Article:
Facebook’s extension of Exchange to News Feed could “accelerate” marketers’ interest in biddable media, say agencies
Agencies have welcomed Facebook’s rollout of Exchange-delivered ads to its News Feed with some predicting it will “accelerate” marketers’ interest in biddable media while injecting more premium inventory into the real-time bidding (RTB) market.
This week Facebook began trialling the extension of Exchange to its News Feed as part of plans to increase its ad targeting capabilities.
Previously it was only possible to run ads that were delivered via the Exchange on the right hand side of the page. Facebook launched the exchange last June letting advertisers buy inventory in real time with the ability to target and retarget specific audiences.
Some agencies believe that opening up the ability to serve Exchange-delivered ads within the news feed could help boost spend in the RTB space in general.
LBi’s head of media innovation Andrew Girdwood said display has “found its wings” because of RTB. “Search saved display – all the innovators in the display space saw how the biddable landscape worked in search and moved it into display. Now Google and Facebook have moved in and it’s an exciting, rapidly developing area,” he said.
Girdwood believes the public is used to Facebook experimenting and changing things so does not believe the move will have a detrimental effect to users as the frequency of ads within News Feed is not likely to change.
“The fact that Facebook is using exchange technology to put ads in such a prominent position will only accelerate advertisers’ interest in biddable media and RTB in general,” he added.
Omnicom Media Group’s chief digital officer Paul Wright agrees, adding that the news could propel the topic of RTB into the brand marketing arena rather than solely direct response (DR). “It will raise the discussion about biddable media to a wider range of advertisers.
“The same would be true of Twitter with the opening of its API. So you are going from what has predominantly been a display DR buy into something broader. You could argue that the brand advertisers that have not been particularly drawn into biddable media might now be because it is Facebook that is doing it,” he said.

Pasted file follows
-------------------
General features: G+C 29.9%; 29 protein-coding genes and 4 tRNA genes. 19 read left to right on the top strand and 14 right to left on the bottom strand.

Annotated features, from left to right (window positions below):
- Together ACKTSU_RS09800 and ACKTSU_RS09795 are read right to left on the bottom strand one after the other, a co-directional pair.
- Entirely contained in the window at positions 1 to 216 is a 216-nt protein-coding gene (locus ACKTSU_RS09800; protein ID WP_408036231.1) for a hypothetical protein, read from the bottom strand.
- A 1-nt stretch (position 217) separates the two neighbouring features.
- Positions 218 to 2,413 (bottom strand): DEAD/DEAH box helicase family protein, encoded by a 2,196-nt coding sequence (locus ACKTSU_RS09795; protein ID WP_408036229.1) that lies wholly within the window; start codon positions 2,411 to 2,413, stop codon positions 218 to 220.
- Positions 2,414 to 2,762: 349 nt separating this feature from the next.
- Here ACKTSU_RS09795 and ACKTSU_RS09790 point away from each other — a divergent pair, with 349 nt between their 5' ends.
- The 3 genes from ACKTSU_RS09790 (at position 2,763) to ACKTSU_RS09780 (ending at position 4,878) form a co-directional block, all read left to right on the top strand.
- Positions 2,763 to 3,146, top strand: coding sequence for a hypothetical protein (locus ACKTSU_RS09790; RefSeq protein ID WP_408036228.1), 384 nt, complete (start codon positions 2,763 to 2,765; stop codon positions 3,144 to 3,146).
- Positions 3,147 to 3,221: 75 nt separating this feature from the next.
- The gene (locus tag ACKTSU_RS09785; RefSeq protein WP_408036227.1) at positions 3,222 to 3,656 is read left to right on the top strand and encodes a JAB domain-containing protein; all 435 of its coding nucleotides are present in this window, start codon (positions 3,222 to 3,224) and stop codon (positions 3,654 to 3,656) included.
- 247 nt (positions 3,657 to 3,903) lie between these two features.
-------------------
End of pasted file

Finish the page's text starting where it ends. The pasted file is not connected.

Agencies have also welcomed the fact the move will see an injection of premium inventory into the RTB space, which previously has been dominated by what most regard as remnant inventory.
However, Marco Bertozzi, MD for EMEA at VivaKi Nerve Center said marketers must be cautious when it comes to the level of frequency of ads served within the news feed. "The only risks are that the ads are far more visible and perhaps people don't want to have their previous site consumption plastered so visibly in front of them. Anyone who has been hounded by retargeted ads will very quickly get annoyed so there will be onus on the buyers to manage frequency," he said.
Meanwhile others believe publishers will be keenly watching the outcome of Facebook’s extension of Exchange-delivered ads to News Feed with regard to their own business models. LBi’s head of display Adam Russell said: “What’s interesting is the fact a big publisher is putting their premium inventory in the biddable space and presumably without any floor rates so letting the market dictate what they are worth.
“Lots of publishers will have their eyes on this. It will be interesting for advertisers as they can get access to this premium inventory but there will be as many publishers trying to understand what this means for them. You can be sure if this works for Facebook and it can get the scale and do this without cannibalising too much on its revenues and deprecating their CPMs then you can imagine there will be other publishers wanting to make a similar move,” he said.
Facebook is working with several demand side platforms (DSPs) on the alpha test, including MediaMath, Nanigans and Tellpart, before expanding the format to other DSPs and advertisers. Initially the tests will run on desktop but agencies expect it to roll out Exchange-delivered ads across mobile devices in future.